In high school physics class, while you were daydreaming or carving your initials into your desk, the teacher was probably explaining the ins and outs of Ohm’s Law. I wasn’t paying attention either. I thought to myself “I’ll never need to know this—let alone have to apply it to anything!” I was wrong. As it turns out, Ohm’s Law is the glue that holds electric floor heating together.
Ohm’s Law is one of the most important and basic laws governing electrical circuits. It demonstrates the relationship between voltage, amperage, and a circuit’s resistance. It is commonly described by this simple formula:
I = V/R
The I stands for Intensity or current in amps. The V represents voltage, and the R represents a circuit’s resistance. This formula could also be expressed in the following ways:
V = I x R and R= I/V
This formula is inherent in the engineering of floor heating cables – it is the math that warms your floor. When voltage is applied to a resistant cable, it will create amperage. By extension, multiplying the voltage by the amperage will combine to create wattage (heat). Wattage is a representation of the energy released by a given circuit.
Let’s take a look at the math that goes into a Warmly Yours TempZone Flex Roll. For our purposes, I’ve chosen a 120 VAC, twin-conductor TempZone Flex Roll with 1.5’ by 4’ dimensions. This roll will cover 6 square feet of floor space and will generate 90 watts. 90 watts divided by those six feet will give us 15 watts per square foot. The ohms value of this circuit is 160 ohms, and will draw about .75 amps. If we plug these numbers into the Ohms Law formula, we can see how these numbers relate.
.75 = 120 divided by 160 or stated, amperage is equal to voltage divided by resistance
120 = .75 x 160 or stated, voltage is equal to amperage multiplied by resistance
160 = 120 divided by .75 or stated, resistance is equal to voltage divided by amperage.
Wattage can be figured then by taking the voltage and multiplying it by the amperage. In this case, 120 VAC multiplied by .75 amps will yield 90 watts.
When it comes to troubleshooting our systems, we will take a look at the circuit from the perspective of Ohm’s Law. This is because if any of the components are altered, the rest of the system will be “out of whack” (not the most technical term) We’ll start with an Ohmmeter and take a reading on the floor circuit. If we get an open reading, or “0”, we can plug that value into the equation. What we see is that zero will reduce all the other values to zero, meaning there will be no amps, or volts, and subsequently no wattage (heat). Resistance is very important.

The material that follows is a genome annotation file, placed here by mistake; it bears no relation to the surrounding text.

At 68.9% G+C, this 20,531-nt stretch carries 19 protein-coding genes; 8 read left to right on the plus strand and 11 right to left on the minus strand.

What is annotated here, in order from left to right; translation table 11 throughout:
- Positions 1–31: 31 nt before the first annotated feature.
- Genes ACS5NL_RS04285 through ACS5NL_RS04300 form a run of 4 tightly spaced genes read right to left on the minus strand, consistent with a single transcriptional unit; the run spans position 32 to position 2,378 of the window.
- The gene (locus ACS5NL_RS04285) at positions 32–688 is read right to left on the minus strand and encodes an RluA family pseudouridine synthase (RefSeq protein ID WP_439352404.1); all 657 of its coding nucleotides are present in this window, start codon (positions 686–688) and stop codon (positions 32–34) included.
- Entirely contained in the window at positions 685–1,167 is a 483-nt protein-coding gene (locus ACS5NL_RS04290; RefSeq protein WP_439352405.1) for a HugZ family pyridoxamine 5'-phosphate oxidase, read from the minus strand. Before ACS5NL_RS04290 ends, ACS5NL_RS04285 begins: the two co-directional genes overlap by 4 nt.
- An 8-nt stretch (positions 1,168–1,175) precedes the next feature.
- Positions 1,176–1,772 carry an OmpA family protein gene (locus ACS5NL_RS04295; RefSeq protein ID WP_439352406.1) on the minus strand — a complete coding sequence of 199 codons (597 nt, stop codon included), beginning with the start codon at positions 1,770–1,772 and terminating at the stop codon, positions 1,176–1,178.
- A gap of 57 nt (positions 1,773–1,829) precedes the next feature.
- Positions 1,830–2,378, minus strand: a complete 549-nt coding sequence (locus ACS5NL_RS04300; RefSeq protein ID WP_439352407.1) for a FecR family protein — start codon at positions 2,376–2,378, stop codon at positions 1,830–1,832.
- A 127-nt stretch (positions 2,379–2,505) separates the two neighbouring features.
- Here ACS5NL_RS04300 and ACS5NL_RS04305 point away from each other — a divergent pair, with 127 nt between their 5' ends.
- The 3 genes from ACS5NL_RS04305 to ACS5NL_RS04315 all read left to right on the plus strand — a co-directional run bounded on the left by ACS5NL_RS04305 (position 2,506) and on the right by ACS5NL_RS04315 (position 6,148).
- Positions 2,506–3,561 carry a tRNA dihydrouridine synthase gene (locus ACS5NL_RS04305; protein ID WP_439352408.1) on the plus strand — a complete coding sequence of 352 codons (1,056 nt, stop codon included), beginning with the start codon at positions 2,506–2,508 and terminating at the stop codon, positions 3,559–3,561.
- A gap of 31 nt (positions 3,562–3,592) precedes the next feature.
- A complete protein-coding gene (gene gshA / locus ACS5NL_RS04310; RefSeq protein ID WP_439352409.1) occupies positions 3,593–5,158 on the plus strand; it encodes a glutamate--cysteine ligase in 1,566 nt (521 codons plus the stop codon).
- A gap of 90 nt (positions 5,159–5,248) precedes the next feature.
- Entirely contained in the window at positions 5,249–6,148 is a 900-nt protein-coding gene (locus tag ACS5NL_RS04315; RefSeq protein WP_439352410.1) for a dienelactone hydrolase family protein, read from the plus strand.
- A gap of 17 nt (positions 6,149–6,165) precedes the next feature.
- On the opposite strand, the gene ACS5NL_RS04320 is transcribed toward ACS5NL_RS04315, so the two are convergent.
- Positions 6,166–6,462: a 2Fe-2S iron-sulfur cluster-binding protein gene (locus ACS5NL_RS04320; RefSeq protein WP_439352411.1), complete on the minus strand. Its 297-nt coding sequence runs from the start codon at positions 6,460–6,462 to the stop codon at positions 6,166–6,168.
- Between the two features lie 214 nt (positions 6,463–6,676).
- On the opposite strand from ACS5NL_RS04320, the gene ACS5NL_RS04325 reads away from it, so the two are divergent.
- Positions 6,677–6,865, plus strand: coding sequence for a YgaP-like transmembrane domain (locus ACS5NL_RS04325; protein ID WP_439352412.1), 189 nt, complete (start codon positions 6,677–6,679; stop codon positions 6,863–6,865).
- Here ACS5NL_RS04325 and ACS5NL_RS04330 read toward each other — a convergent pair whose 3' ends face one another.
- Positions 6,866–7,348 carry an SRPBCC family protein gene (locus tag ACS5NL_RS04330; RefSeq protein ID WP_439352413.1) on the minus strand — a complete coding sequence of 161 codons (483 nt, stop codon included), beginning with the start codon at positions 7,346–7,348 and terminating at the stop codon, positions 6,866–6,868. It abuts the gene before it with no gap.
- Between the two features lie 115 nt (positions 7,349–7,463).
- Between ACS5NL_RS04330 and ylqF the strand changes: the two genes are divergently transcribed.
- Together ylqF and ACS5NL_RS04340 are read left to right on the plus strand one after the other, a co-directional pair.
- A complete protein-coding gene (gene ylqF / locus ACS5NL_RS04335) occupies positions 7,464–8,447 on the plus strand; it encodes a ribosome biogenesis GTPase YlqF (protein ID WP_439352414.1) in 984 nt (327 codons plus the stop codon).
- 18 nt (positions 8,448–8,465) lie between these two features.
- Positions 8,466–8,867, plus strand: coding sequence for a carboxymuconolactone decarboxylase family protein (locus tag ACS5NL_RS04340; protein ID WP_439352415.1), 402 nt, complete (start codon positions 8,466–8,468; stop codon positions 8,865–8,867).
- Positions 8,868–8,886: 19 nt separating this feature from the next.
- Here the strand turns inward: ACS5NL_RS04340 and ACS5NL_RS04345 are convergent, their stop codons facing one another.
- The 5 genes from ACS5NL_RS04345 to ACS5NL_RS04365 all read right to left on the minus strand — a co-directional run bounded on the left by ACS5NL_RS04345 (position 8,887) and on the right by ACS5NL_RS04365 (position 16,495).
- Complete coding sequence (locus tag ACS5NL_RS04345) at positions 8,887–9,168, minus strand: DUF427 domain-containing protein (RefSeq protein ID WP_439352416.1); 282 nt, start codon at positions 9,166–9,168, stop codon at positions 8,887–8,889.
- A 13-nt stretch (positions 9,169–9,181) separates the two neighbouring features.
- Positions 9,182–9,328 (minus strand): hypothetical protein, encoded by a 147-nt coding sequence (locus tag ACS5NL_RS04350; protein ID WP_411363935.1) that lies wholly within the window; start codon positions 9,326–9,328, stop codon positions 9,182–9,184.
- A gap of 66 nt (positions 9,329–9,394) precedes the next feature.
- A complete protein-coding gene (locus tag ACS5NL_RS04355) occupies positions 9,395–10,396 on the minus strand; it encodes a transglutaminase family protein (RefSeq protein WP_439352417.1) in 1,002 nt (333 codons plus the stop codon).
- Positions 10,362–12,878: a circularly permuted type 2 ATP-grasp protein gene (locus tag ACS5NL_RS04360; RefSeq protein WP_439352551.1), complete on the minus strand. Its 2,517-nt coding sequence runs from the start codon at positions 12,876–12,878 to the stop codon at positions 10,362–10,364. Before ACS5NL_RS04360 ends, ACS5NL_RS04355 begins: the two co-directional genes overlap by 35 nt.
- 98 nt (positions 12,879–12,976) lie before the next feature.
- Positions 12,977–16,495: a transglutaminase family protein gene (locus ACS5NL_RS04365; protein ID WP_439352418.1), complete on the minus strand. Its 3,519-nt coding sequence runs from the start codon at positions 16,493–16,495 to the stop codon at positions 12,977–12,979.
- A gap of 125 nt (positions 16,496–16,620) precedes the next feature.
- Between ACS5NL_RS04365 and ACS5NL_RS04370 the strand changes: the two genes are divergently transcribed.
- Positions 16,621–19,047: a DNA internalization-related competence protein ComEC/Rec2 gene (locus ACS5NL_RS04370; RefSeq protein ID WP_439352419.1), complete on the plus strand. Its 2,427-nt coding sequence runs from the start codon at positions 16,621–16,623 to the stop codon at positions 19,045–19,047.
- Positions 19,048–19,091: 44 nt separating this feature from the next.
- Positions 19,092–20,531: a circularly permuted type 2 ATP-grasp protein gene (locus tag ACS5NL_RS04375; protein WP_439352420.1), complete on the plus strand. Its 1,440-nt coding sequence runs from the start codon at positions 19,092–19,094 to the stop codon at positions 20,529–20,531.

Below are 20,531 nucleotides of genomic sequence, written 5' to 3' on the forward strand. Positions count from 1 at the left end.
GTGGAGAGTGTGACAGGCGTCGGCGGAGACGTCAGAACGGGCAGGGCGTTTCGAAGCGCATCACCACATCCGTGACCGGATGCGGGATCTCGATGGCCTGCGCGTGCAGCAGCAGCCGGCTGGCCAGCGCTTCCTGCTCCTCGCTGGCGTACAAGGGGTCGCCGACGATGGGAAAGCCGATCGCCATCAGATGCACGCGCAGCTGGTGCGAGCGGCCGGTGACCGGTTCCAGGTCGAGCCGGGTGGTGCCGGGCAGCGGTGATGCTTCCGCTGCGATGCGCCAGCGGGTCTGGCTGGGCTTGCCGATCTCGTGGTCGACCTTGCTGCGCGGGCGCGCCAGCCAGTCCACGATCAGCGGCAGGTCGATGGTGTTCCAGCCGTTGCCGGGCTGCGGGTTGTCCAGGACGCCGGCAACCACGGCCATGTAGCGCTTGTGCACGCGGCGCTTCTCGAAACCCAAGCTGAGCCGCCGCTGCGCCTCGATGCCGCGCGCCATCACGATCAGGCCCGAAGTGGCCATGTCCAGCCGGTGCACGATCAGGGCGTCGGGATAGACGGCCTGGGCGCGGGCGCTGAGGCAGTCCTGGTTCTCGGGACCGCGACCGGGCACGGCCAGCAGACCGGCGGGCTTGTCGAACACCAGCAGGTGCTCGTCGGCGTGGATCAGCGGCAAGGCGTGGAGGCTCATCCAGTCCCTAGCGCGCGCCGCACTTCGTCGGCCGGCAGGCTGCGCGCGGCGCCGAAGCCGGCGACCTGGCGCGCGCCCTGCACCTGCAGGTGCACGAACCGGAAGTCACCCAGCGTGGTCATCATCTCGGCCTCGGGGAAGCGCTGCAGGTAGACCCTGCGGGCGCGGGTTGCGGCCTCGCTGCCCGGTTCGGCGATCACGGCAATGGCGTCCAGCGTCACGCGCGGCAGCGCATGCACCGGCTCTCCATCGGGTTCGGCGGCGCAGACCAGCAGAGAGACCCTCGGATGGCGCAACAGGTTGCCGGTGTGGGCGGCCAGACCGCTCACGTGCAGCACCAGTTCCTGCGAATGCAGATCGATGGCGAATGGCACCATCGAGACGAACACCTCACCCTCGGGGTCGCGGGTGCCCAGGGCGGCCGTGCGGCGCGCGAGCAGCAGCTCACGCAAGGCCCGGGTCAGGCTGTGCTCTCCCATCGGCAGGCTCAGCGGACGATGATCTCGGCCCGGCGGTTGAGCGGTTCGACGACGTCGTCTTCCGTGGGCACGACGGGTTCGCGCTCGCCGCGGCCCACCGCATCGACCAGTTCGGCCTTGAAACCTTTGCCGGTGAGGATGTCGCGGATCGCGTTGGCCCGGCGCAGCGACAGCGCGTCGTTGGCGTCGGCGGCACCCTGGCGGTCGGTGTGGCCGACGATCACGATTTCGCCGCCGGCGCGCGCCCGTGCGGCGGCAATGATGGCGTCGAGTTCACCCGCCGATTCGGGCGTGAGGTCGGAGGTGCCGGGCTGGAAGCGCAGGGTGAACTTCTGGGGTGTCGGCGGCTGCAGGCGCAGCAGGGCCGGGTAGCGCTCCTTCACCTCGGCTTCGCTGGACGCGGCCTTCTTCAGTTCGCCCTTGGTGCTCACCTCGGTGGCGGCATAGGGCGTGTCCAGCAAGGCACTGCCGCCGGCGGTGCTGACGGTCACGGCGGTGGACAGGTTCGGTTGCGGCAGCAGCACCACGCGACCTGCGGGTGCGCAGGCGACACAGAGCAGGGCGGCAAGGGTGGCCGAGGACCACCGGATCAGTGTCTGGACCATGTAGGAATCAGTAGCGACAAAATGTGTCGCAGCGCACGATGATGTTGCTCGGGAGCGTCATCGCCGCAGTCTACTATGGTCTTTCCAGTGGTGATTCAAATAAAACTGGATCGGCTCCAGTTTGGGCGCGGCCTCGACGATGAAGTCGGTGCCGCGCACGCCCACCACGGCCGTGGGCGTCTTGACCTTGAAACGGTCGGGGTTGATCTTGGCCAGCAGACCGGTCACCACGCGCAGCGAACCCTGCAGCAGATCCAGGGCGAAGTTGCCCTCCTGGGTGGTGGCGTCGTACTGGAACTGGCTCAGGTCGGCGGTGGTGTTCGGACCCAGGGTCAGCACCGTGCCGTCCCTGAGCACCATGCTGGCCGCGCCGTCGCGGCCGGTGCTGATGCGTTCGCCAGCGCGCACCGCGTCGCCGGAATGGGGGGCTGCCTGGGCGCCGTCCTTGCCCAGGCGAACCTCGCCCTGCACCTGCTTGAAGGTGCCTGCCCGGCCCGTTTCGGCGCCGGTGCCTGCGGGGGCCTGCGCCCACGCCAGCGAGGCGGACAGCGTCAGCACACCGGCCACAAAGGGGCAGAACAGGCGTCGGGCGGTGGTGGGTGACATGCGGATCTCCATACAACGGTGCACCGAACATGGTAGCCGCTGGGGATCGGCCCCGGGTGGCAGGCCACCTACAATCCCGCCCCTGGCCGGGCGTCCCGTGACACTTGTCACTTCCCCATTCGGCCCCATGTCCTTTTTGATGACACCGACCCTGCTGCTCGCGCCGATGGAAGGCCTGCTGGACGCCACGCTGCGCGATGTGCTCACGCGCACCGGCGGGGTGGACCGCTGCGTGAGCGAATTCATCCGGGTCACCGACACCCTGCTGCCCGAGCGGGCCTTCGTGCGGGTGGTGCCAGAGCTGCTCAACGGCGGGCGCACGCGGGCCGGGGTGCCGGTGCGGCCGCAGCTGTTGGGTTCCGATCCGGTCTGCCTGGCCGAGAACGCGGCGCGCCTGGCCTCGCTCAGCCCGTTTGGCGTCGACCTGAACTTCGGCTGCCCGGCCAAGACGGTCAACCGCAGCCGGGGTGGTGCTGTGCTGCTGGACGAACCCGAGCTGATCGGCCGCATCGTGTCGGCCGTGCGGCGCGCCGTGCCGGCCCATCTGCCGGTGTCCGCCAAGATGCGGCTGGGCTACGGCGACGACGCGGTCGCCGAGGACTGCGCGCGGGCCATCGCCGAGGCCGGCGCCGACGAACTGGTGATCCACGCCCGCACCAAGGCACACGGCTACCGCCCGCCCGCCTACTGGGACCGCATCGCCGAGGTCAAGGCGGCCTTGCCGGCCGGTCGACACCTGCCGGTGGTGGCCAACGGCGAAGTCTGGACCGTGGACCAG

What happens if a mat is shortened? We get this question a lot. We can never recommend this course of action, and here are the mathematics behind it. When you shorten a circuit, you change or lower the resistance, and this, of course, will affect the other values in the equation.
Let’s use the values from the 4’ TempZone roll and see how they change when the roll is shortened. Let’s pretend the installer shortened the roll by 20% in order to try and fit it in a smaller area. The resistance value for the mat is normally 160 Ohms and if 20% of the resistance is removed we’ll have a resistance value of 128 Ohms. This will affect the amperage draw and wattage output. The voltage will remain at 120 VAC because that is what is available to the circuit from the house power. Let’s take a look.
If we divide the voltage (120) by the resistance (128) the new amperage draw would be .94. if we take the amps (.94) and multiply it by 120 volts, we get the new wattage of this circuit at 112.8 watts. In short, lowering the resistance will drive up the wattage and amperage. Also, since we are looking at 20% less square footage (4.8 now, down from 6) by shortening the mat, the wattage per square foot will have changed as well. The wattage per square foot will be well above the allowable wattage of 15 watts at 23.5 watts per square foot, making this mat non- compliant to code. In addition to violating NEC code, the wire is now under stress from the additional wattage and amperage, and is likely to fail. We cannot warranty a mat that has been altered in this way.
Let’s take that same mat in its original condition. What happens to that mat if we double the voltage? This will sometimes happen when an assumption is made that the floor heating requires a 240 VAC supply. If we take the voltage (240 now) and divide it by the resistance (160 ohms), we get an amperage draw of 1.5. Multiplying the amps by the voltage, we’ll arrive at 360 watts. The mat is capable of covering 6 square feet, dividing 360 by that 6 square feet will yield 60 watts per square feet. This is 4 times more than what is allowed per square foot wattage. The wire will not last long at this increased voltage.
If you have any additional questions about Ohm’s Law, or radiant heating in general, post them below in the comments and we’ll find you some answers.